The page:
Renewable energy such as charcoal manufactured from bamboo has similar calorific values to teak or eucalyptus, but burns with little or no smoke, smell or sparks. This is especially relevant for households in sub-Saharan Africa. Communities in Indonesia and Madagascar benefit from the generation of off-grid electricity through bamboo gasification; this can be replicated throughout the tropics.
At a larger scale an experiment using bamboo as bio-fuel has taken off in the town of Nankan, a major bamboo area in southwestern Japan. By around 2023, they plan to have the plant operating full-time, using about 8.800 metric tons of bamboo, creating a yearly turnover of 300 million yen (nearly 2,5 million euros).
Woody bamboo has similar chemical and physical properties as wood, composed of hemicelluloses, cellulose and lignin, which means that bamboo can also be processed into pellets for industrial use, which could be particularly relevant for Europe.
The Europe 2020 strategy includes a target of reaching 20% of gross final energy consumption from renewable sources by 2020 and at least 27% by 2030. Currently, more than 60% of the renewable energy in Europe comes from wood and other solid biofuels. Some of this is shipped from the USA, but there is a significant trade within Europe from the Baltic countries (Estonia, Latvia, Lithuania) to the Nordic countries (especially Sweden and Denmark, but also Finland). Some volumes are also traded from Finland to other Nordic countries and between neighbouring countries in Central Europe, especially the Netherlands, Germany, Austria, Slovenia and Italy.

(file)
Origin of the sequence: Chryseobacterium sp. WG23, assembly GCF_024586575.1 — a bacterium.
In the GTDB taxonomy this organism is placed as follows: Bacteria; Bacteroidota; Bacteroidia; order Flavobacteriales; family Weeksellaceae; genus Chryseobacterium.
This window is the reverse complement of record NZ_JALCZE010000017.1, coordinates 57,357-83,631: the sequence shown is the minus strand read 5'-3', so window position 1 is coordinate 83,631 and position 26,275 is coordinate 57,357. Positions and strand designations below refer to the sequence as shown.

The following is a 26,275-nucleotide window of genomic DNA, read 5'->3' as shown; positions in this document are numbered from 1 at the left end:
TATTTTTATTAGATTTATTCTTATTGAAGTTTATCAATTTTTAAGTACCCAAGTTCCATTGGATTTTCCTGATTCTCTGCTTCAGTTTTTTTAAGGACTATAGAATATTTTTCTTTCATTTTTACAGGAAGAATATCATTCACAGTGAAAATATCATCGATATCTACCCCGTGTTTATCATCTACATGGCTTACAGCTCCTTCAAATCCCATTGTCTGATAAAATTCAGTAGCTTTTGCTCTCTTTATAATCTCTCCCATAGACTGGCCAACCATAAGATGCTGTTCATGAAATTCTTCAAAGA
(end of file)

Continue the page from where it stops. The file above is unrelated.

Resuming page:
The traded commodities for biofuel are mainly wood pellets, briquettes and industrial wood by-products like sawdust or wood chips. Rapeseed is still the main feedstock for biodiesel production in Europe and bioethanol is mainly produced from grains and sugar beet derivatives.
Generating renewable energy from bamboo in Europe reduces the need to cut trees, provides an alternative to food stocks such as grains or sugar beet and avoids the need to transport wood chips or pellets from the other side of the world.